There are two main types of assistance for individuals available: The one-time $1200 ($2400 for married couples and an additional $500 per child) Economic Impact Payments from the federal government, and the expanded unemployment benefits that cover the self-employed. Unemployment benefits are administered at the state level, so you’ll need to find your state’s unemployment website to start a claim. Maybe you’ve heard that the pandemic levels of unemployment have swamped unemployment claims? It’s not a great process to begin with, and having to revamp the whole deal hasn’t gone quickly or smoothly. But it’s a good idea to go ahead and start on the process. Supposedly workers will be able to get back payments, so try to get records of everything you can dating back to when you had to stop working due to the pandemic.

Here’s how to get started.

How do I get my $1200?

Did you file a tax return for 2018 and/or 2019? Then it’s on its way. You can track it on the IRS website here, and if your address or bank deposit information has changed since you filed, you’ll want to update that on the site as well.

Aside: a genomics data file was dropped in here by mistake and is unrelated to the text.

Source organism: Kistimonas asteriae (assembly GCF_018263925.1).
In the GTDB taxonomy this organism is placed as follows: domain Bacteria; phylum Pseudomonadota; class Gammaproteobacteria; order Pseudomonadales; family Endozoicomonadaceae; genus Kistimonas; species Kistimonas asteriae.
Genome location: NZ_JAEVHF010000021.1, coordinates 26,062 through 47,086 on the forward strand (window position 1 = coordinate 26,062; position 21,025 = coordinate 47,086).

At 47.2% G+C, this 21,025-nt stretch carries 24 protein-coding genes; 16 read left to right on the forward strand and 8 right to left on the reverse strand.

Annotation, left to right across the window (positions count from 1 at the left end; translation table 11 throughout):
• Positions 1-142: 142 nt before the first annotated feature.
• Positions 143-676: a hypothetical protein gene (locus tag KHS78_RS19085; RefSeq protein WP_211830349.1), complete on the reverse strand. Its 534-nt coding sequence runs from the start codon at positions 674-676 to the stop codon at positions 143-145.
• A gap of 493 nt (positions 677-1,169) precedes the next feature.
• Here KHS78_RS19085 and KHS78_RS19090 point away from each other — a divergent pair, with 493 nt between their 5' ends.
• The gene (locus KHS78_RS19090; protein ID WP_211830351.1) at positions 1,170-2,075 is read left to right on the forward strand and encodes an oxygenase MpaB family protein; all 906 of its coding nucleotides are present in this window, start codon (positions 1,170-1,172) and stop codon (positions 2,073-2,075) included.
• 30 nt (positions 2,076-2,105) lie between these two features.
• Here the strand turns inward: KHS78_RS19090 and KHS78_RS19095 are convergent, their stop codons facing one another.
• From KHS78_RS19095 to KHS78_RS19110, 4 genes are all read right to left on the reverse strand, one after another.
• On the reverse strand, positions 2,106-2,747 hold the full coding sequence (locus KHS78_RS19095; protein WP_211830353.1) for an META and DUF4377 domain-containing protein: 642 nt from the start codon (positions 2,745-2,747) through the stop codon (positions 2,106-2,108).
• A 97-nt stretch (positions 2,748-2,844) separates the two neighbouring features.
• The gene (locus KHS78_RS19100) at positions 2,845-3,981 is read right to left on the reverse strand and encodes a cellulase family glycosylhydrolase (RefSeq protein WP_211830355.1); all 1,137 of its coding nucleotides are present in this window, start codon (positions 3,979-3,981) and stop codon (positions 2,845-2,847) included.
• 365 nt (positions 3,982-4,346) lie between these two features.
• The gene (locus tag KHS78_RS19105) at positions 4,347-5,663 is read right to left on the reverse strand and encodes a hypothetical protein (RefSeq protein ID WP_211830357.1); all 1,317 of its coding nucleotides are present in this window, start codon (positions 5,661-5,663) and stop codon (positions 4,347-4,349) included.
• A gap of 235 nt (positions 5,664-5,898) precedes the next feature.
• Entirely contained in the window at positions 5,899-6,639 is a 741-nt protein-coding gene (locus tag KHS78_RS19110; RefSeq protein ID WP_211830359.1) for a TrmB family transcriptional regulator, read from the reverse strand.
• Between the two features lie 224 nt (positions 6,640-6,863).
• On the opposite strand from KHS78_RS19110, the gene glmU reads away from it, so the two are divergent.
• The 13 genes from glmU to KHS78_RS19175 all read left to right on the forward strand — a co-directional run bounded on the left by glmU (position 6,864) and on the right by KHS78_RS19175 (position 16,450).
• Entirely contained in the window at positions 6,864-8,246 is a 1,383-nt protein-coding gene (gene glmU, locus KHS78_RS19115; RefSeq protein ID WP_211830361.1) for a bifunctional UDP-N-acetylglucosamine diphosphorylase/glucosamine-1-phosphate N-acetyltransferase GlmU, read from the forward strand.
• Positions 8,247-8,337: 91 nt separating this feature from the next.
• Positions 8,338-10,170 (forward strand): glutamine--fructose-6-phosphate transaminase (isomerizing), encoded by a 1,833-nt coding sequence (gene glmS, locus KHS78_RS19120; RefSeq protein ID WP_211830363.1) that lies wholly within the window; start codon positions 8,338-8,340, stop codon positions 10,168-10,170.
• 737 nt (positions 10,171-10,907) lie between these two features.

Didn’t file for 2018 or 2019? Go ahead and do that. With the caveat that THIS IS NOT PROFESSIONAL ADVICE AND IF YOU NEED THAT PLEASE CONSULT A TAX PROFESSIONAL, it is not a huge deal if you haven’t filed for a while. If you end up owing money and can’t pay right now, you can set up payment plans and still get a check. If you need some basic tax info, here’s a couple of old posts that have some sex worker tax basics. Just try to get your income and expense records together as best as you can—bank statements, notes in your calendar, texts about great and terrible shifts, whatever you have that will let you reconstruct the last couple of years for your returns.

Here are your free filing options: If you made under $12,200 before taxes (this is likely true if you are getting food stamps or Medicaid or other types of government assistance) you can go here to get your check.

The IRS website has a list of free filing options if you made more than that. Most of them are pretty easy to figure out if you are a W-2 employee. If you are filing a Schedule C to take self-employment deductions, the Free Tax USA site offers free filing for that. If any of those sites where you’re trying to file for free tries to upcharge you, skip out and look for another! There’s no reason to pay for this (unless it really seems more convenient to do so, I guess). Bear in mind that if you live in a state with state income tax and will also be applying for unemployment, you probably want to file a state return as well.